The most important question in chemistry is "Where are the electrons?"
The answer is that electrons are generally in higher amounts around the more electronegative atoms (e.g. F, Cl, O, N) of a molecule. The electronegative atoms pull electron density away from the less electronegative atoms (e.g. C, H) to which they are bonded. Thus, understanding electronegativities provides a simple method of deciding which portions of a molecule have a relatively high electron density, and which portions have a relatively low electron density. Molecules with areas of high and low electron density are referred to as polar molecules. Molecules that have relatively uniform electron densities are referred to as nonpolar molecules.
Electronegativities of the atoms we will normally encounter in organic chemistry:
H = 2.1, C = 2.5, S = 2.5, Br = 2.8, N = 3.0, Cl = 3.0, O = 3.5, F = 4.0
Physical properties such as melting points, boiling points and solubilities can be understood by analyzing distributions of electron density. All things being equal, molecules that are more polar will stick to each other better, increasing both the melting points and boiling points (it takes more energy and thus heat to break apart the interactions between sticky molecules). This is because unequal distributions of electrons in a polar molecule produce corresponding partial charges (remember that electrons are negatively charged), and opposite partial charges attract each other, making the molecules stick together. Nonpolar molecules do not have these partial charges, so they do not stick to each other as well. Also, polar molecules dissolve in polar solvents, again because of the attractions between partial charges on the solvent and the polar molecules. Nonpolar molecules dissolve in nonpolar solvents.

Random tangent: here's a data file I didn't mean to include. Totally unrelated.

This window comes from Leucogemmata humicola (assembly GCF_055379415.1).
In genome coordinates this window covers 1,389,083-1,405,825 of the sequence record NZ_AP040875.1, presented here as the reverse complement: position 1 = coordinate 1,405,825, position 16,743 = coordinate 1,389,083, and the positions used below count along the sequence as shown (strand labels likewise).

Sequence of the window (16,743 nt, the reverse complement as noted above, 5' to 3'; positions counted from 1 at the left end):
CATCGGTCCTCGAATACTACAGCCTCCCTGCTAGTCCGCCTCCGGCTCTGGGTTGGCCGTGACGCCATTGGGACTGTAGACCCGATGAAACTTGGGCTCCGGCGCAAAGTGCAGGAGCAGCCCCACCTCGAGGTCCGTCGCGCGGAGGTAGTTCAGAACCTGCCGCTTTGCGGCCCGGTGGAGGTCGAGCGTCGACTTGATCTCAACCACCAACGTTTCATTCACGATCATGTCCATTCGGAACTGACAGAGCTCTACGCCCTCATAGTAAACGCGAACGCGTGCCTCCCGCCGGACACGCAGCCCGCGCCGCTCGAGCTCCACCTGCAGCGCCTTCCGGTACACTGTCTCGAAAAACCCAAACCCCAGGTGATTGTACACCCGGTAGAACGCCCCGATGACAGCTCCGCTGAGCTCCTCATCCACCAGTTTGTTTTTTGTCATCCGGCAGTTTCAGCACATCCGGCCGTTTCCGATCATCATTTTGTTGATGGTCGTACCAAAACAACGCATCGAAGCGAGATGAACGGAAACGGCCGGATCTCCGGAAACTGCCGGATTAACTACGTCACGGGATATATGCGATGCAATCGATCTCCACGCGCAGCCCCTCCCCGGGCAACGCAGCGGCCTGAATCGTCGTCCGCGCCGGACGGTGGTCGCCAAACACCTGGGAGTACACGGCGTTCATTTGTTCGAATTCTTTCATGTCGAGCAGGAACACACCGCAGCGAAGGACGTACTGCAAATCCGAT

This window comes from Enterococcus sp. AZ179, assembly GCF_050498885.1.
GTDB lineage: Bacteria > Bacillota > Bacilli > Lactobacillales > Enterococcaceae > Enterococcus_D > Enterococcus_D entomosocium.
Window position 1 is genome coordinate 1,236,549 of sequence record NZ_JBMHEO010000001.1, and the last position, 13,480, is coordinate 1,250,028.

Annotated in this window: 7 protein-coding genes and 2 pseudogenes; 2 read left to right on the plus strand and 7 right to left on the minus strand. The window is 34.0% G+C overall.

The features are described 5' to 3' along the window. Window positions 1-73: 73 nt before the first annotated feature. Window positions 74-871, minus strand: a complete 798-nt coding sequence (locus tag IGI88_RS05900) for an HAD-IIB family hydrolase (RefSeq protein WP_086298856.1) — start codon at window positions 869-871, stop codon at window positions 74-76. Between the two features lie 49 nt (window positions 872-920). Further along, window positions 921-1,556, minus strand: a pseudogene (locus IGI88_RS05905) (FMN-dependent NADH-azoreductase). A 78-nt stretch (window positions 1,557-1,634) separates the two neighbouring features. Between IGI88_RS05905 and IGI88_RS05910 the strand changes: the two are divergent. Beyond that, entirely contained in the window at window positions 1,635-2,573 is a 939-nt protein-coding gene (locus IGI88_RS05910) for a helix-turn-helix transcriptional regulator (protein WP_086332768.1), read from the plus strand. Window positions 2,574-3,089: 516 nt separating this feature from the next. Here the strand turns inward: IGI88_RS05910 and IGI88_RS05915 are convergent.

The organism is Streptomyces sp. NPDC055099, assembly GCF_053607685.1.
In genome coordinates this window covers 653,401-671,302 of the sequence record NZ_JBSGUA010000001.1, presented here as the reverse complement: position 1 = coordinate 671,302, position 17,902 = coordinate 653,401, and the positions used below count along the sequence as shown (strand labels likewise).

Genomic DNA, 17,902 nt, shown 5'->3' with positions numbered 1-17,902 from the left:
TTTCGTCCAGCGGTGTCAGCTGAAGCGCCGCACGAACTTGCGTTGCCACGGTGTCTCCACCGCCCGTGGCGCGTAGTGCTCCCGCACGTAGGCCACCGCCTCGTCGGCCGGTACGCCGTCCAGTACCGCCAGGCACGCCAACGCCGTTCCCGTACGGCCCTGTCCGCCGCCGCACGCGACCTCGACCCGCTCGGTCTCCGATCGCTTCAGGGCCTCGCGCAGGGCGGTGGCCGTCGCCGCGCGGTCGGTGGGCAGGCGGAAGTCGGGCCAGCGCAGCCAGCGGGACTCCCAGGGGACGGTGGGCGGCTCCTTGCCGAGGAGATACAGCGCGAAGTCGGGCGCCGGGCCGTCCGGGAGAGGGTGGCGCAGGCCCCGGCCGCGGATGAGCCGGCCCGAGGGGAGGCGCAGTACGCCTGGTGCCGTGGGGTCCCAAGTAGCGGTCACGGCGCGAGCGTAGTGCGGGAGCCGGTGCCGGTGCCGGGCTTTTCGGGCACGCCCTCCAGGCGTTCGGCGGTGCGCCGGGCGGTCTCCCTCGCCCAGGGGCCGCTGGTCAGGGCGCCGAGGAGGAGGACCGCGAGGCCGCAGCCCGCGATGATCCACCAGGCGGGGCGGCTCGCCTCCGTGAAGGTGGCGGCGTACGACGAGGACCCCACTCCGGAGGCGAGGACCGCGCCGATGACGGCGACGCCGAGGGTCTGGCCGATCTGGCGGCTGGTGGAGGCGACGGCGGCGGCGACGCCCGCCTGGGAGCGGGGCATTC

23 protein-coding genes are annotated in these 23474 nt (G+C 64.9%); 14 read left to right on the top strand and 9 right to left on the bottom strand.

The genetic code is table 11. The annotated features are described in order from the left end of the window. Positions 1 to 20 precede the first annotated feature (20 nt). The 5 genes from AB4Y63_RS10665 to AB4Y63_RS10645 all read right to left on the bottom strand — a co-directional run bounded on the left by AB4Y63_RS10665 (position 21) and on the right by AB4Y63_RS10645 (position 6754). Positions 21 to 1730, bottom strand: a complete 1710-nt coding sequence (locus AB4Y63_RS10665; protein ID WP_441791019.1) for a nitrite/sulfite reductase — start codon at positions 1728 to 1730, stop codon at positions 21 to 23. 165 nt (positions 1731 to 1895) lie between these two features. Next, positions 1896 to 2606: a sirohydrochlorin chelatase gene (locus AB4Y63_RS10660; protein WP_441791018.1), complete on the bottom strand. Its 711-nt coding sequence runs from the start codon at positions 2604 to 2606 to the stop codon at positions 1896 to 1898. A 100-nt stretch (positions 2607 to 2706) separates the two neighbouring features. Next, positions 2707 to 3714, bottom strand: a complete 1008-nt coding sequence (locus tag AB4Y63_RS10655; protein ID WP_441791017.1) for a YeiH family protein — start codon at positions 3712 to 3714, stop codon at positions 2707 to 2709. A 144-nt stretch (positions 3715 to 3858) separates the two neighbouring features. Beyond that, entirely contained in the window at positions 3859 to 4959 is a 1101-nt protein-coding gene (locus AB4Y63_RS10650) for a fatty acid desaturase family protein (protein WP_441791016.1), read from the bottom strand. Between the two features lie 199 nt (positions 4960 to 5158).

Relative acidities are also understood on the basis of electron distribution. When a molecule loses a proton, it is acting as an Bronsted acid. Because a proton has a positive charge, losing a proton generally leaves a negative charge behind. A molecule will be more willing to give up a proton (i.e. it will be a stronger acid) the better the negative charge can be absorbed after the proton leaves. A molecule can better absorb a negative charge if it has more electronegative atoms that can accommodate the negative charge. Later you will see how important it is to be able to predict relative acidities of molecules in order to predict important attributes such as relative leaving group abilities.
Finally, and most importantly, understanding where the electrons are located in a molecule allows for the understanding/prediction of reactions. As you will learn, the vast majority of reactions involve the electron rich portions of one molecule or species (the so-called nucleophile) reacting with the extremely electron deficient portion of another molecule (the so-called electrophile). Being able to understand and predict reactions, then, comes down to being able to predict the locations of these reactive sites (i.e. where are the electrons?).
The bottom line. Understanding where electrons are in molecules (i.e. around the more electronegative atoms) allows you to understand/predict physical properties, acidities and reactions of molecules. It is just that simple. In short, you will understand organic chemistry, it will make sense to you, it will be far easier than trying to memorize a bunch of facts and your organic chemistry classes will be enjoyable. O.K., maybe the word enjoyable was a stretch here, but it will be less painful than you are expecting. I guarantee it!